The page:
We Weep For What We Do Not Know. A decade ago I lost our first baby. It was devastating. But the devastation was made worse by the fact that I couldn’t get pregnant again. For two years we waited for God to open my womb, hoping that, when he did, we would hold a baby in our arms. We waited through procedures and tests. We waited through negative pregnancy test after negative pregnancy test. We waited while everyone around us had healthy babies, sometimes several. And yet, we remained infertile—bereft of our first child, longing for a second.
In the months after our first miscarriage, people would often say things like, “I just didn’t know anyone who experienced this before.” Or, “This is so uncommon, isn’t it?” Even those who knew that miscarriage was a sadly common occurrence (at least one in four pregnancies ends in miscarriage), the comments about its normalcy didn’t help either. When we experienced a second miscarriage a few years later, those phrases only grew in frequency. Our inability to conceive or carry a baby to term became something that made us feel very different from those around us.
At the time, those comments hurt deeply and even made me angry at times. In my deepest sorrow, all I wanted was to be known and heard. All I wanted was for people around me to validate my experience as worthy of deep sorrow. It’s been over a decade since my first miscarriage, and the distance has been healing—even clarifying. In the years since, I’ve thought a lot about how our ignorance can sometimes lead us to insensitivity towards people whose experiences are different than our own. People weren’t trying to be hurtful when they made comments about the surprising nature of my losses. But they simply didn’t know what they didn’t know. Before me, perhaps they had not known many women who had miscarried. So when I stood before them, I was an enigma. The hurt wasn’t intentional, but it was real.
This experience led me to consider who else has been on the receiving end of such unintentional neglect. I began to think about racism in a new light.
White Christians can easily assume that because we haven’t experienced racism, then it must not be common. For example, we might assume that because we can go out in our neighborhood at night, it must be normal for all people to go out in their neighborhood at night. Or our experience with law enforcement is only positive, so we see law enforcement as a source of good in our lives, not a force of which to be skeptical or fearful. But our ignorance doesn’t mean racism doesn’t exist. Our ignorance doesn’t mean injustice isn’t happening around us. It just means we can’t always see it. Our lack of experience requires more work to understand the experiences of our brothers and sisters. It requires empathy and a concerted effort to spend some time in the shoes of another.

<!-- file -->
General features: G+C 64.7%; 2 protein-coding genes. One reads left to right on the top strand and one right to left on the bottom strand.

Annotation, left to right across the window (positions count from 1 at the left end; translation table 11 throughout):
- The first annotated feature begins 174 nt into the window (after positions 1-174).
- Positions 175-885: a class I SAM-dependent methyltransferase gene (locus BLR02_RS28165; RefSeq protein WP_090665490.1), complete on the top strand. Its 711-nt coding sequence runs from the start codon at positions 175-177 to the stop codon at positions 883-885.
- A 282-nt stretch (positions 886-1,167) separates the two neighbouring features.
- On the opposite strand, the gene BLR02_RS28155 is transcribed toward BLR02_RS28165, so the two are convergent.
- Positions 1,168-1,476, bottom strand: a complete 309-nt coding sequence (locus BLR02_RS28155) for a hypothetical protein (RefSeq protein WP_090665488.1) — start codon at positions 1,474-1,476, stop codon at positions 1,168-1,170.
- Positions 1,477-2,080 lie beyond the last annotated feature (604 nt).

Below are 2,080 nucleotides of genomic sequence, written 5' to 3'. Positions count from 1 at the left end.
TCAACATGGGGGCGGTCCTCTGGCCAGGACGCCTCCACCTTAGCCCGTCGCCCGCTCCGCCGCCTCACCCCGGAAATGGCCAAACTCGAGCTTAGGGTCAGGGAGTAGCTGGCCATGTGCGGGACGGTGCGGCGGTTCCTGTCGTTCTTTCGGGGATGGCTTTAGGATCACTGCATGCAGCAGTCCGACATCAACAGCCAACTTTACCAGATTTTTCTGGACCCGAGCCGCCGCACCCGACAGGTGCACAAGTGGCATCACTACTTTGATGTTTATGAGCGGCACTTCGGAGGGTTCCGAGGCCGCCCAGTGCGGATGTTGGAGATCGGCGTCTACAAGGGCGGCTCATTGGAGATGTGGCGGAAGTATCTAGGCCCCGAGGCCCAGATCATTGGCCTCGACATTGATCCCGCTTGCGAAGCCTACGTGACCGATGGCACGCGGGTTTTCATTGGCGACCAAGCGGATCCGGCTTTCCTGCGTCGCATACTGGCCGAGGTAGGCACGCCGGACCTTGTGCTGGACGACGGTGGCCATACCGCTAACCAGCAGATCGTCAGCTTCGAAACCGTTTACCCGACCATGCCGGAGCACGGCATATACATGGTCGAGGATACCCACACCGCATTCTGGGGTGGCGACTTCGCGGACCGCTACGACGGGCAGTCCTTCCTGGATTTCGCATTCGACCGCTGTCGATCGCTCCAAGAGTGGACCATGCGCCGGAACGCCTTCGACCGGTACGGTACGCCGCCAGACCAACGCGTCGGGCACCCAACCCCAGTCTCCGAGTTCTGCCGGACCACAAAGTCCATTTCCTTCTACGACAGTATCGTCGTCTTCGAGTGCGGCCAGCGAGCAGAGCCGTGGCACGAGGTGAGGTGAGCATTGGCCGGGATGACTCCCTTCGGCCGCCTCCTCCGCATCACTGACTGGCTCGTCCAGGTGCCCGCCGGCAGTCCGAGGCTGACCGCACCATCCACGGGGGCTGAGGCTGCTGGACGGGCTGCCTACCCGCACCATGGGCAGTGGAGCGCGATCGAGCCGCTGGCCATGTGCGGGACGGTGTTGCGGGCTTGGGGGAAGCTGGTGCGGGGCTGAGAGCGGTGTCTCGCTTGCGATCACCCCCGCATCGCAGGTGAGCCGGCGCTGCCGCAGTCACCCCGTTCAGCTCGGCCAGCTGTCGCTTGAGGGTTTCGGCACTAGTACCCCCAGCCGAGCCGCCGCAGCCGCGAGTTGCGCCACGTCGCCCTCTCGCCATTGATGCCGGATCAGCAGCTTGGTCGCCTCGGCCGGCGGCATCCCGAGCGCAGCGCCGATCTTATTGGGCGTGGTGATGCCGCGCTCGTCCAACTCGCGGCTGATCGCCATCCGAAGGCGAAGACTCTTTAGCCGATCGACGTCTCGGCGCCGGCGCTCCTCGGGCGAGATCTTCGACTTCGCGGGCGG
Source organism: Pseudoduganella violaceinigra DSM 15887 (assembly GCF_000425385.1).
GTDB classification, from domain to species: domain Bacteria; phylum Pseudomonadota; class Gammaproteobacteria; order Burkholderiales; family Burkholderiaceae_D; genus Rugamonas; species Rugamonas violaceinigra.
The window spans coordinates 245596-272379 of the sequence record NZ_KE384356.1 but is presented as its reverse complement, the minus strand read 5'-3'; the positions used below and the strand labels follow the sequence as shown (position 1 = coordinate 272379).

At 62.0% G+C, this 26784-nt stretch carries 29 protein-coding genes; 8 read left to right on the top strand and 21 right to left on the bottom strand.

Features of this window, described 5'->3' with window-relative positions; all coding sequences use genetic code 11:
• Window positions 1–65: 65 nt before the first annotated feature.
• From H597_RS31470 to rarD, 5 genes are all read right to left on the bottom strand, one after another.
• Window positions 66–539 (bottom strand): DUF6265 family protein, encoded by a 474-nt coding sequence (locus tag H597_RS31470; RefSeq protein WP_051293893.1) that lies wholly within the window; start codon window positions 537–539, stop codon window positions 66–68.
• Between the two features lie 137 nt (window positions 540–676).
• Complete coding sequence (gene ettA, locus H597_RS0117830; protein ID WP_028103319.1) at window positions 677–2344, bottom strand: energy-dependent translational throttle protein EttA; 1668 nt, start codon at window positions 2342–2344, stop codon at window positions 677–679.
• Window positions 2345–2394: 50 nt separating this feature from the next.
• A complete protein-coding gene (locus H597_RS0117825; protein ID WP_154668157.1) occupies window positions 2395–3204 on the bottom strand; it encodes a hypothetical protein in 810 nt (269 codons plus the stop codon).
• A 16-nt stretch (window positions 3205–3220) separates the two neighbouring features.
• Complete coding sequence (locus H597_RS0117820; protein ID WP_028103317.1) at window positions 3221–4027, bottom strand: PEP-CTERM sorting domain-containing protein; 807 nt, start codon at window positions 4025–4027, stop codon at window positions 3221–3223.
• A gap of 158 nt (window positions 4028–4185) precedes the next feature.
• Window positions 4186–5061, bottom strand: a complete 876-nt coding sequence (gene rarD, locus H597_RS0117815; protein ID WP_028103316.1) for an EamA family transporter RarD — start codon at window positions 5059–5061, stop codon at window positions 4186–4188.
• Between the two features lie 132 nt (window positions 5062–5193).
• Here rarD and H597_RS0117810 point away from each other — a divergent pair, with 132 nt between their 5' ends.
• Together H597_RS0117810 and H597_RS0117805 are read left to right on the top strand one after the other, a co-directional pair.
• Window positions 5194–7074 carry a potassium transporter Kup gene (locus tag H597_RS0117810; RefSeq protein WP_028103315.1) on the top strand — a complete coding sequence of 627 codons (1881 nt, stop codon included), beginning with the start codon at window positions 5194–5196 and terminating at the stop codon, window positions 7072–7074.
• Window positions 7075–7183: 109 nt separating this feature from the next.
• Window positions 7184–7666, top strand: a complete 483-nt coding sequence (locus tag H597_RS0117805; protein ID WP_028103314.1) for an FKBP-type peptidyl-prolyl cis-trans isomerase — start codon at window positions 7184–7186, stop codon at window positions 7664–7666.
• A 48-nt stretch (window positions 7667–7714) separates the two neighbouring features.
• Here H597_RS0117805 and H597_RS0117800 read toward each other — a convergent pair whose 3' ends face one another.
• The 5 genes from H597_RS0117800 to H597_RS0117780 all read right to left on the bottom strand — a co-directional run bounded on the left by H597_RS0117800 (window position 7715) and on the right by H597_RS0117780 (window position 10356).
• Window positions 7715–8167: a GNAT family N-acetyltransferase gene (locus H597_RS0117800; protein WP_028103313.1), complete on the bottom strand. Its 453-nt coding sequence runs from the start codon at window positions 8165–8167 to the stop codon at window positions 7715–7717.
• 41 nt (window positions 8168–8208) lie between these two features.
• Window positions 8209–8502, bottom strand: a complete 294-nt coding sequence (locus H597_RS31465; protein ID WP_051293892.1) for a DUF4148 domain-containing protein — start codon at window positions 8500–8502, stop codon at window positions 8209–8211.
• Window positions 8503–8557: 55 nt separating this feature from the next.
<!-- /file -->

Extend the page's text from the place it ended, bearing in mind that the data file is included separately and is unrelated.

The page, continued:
Only when I started listening and reading more about race in America did I start to see and understand a fraction of what my brothers and sisters of color experience every day. When I hear of a mother who has miscarried, my heart immediately goes out to her. I feel her pain in a way that I can’t feel the pain of other wounds. That doesn’t require much work. But my experience of others being unable to imagine my pain forces me to imagine the pain of others. I have felt the isolation of being “other,” and I don’t want others to feel the same way.
So how do we get there? In the same way that I would never wish pregnancy loss on another woman or expect her to understand fully if she’s never walked through loss, I can’t expect that I will fully understand the experiences of my brothers and sisters of color. But I can pray for wisdom and understanding. I can listen. I can learn. I can push back on my inclination to view my own experience as universal or what determines what is true in the world. In the same way that I needed people to weep with me as I wept over my losses, white Christians need to weep with our brothers and sisters even if we don’t have the capacity to see how their reality is true. We’re not God, so we can’t know the experiences of all people. We can humbly acknowledge our lack of omniscience and trust that others have felt the pain too.
God creates us with a broad capacity to know something of scenarios that we don’t fully comprehend. Part of learning to live in unity with our brothers and sisters is asking God to expand our minds so we can have empathy to grieve over experiences—even ones we don’t know firsthand.
- Pray for an increased imagination that would lead to empathy towards brothers and sisters in Christ.
- Pray that God would grant you humility to not only view your own experience as normative, but also the experience of others.
- Pray that the church would model empathy and care that transcends shared experiences and is rooted in our shared Christ.